# Verifying Stokes Theorem

The first part of the question states prove,

$$\oint_{c} r \wedge dr= 2 \iint_{s} ds$$

This I have done using stokes theorem, however stuck on the next part which states, verify this forumla is also applicable when s has a mild singularity, by evaluating both sides of the equation for the case when s is the cone,

${(x,y,z): (1-z)^{2}=x^{2}+y^{2}, x^{2}+y^{2} \leq 1, z\geq0}$ and c is the circle $x^{2}+y^{2}=1$ in the xy plane.

Consider the vector field ${\bf F}(x,y,z):=(-y, x, 0)$, a force field, in threespace. Then $$\int_\gamma {\bf r}\wedge d{\bf r}=\int_\gamma (x,y)\wedge (dx,dy)=\int_\gamma (x\,dy -y\,dx)=\int_\gamma {\bf F}(x,y,0)\cdot{\rm d}{\bf r}$$ for any curve $\gamma$ in the $(x,y)$-plane; whence the left side of your equation can be interpreted as work done along $\gamma$. If $\gamma=\partial S$ for a correctly oriented surface in threespace then by Stokes theorem $$\int_\gamma {\bf F}(x,y,0)\cdot{\rm d}{\bf r}=\int_S {\bf rot F}(x,y,z)\cdot {\rm d}{\pmb\omega}=2\int_S (0,0,1)\cdot {\rm d}{\pmb\omega}\ ,$$ where ${\rm d}{\pmb\omega}$ denotes the oriented surface element on $S$.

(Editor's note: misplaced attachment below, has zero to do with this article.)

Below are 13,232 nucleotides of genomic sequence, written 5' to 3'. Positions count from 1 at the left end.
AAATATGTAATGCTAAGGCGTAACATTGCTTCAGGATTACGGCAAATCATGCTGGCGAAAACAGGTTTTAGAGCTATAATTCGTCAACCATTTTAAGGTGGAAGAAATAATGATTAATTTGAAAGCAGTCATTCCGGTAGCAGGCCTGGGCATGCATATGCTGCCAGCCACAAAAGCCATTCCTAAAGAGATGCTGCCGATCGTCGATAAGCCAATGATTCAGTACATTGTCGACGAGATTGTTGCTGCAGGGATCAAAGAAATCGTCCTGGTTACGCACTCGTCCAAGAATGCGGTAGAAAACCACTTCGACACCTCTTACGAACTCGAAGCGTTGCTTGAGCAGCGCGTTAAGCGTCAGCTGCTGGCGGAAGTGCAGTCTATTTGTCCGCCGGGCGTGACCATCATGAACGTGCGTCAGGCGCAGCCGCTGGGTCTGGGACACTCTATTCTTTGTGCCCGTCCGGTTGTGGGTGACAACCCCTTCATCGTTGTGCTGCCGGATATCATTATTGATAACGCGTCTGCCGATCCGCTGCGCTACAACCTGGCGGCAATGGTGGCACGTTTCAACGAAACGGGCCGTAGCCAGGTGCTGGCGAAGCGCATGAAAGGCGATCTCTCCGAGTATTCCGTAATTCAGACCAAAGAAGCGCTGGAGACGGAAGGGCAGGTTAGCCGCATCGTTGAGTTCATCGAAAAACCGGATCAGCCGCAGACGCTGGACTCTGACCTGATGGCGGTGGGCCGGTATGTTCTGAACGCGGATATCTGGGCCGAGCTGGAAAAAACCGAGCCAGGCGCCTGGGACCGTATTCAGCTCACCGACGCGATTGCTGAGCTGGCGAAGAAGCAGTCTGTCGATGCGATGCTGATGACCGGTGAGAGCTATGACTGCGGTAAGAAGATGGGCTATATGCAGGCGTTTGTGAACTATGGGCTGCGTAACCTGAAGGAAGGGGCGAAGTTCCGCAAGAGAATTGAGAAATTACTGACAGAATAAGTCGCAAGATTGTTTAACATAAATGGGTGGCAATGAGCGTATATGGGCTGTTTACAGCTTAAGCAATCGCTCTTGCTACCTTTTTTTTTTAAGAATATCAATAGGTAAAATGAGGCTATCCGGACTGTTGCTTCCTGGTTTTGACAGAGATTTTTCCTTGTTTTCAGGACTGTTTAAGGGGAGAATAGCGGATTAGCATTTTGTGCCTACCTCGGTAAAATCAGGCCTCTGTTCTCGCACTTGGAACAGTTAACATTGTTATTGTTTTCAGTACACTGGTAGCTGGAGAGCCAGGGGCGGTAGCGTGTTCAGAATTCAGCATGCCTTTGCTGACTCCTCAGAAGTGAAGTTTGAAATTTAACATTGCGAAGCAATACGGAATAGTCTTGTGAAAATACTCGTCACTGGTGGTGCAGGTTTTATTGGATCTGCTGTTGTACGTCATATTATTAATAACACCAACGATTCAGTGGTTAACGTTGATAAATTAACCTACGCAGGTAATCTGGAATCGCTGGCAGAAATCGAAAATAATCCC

In your first example $S$ is the unit disk in the $(x,y)$-plane and $\gamma=\partial S$ the unit circle. Therefore we have ${\rm d}{\pmb\omega}=(0,0,1){\rm d}\omega$ and obtain $$\int_\gamma {\bf r}\wedge d{\bf r}=\ldots =2\int_S {\rm d}\omega=2\pi\ .$$ For the second example we have to parametrize the given cone, e.g., by $$(u,\phi)\mapsto {\bf r}=(x,y,z):=(u\cos\phi,u\sin\phi, 1-u)$$ with parameter domain $B$ given by $0\leq u\leq 1$ and $0\leq\phi\leq 2\pi$. To check Stokes' formula for this case you have to compute $${\rm d}{\pmb\omega}= {\bf r}_u\wedge {\bf r}_\phi\ \ {\rm d(u,\phi)}$$ and to verify that the third component of ${\rm d}{\pmb\omega}$ is indeed $>0$. If you now compute $$2\int_S (0,0,1)\cdot {\rm d}{\pmb\omega}=\int_B \ldots\ {\rm d}(u,\phi)$$ you should again obtain $2\pi$.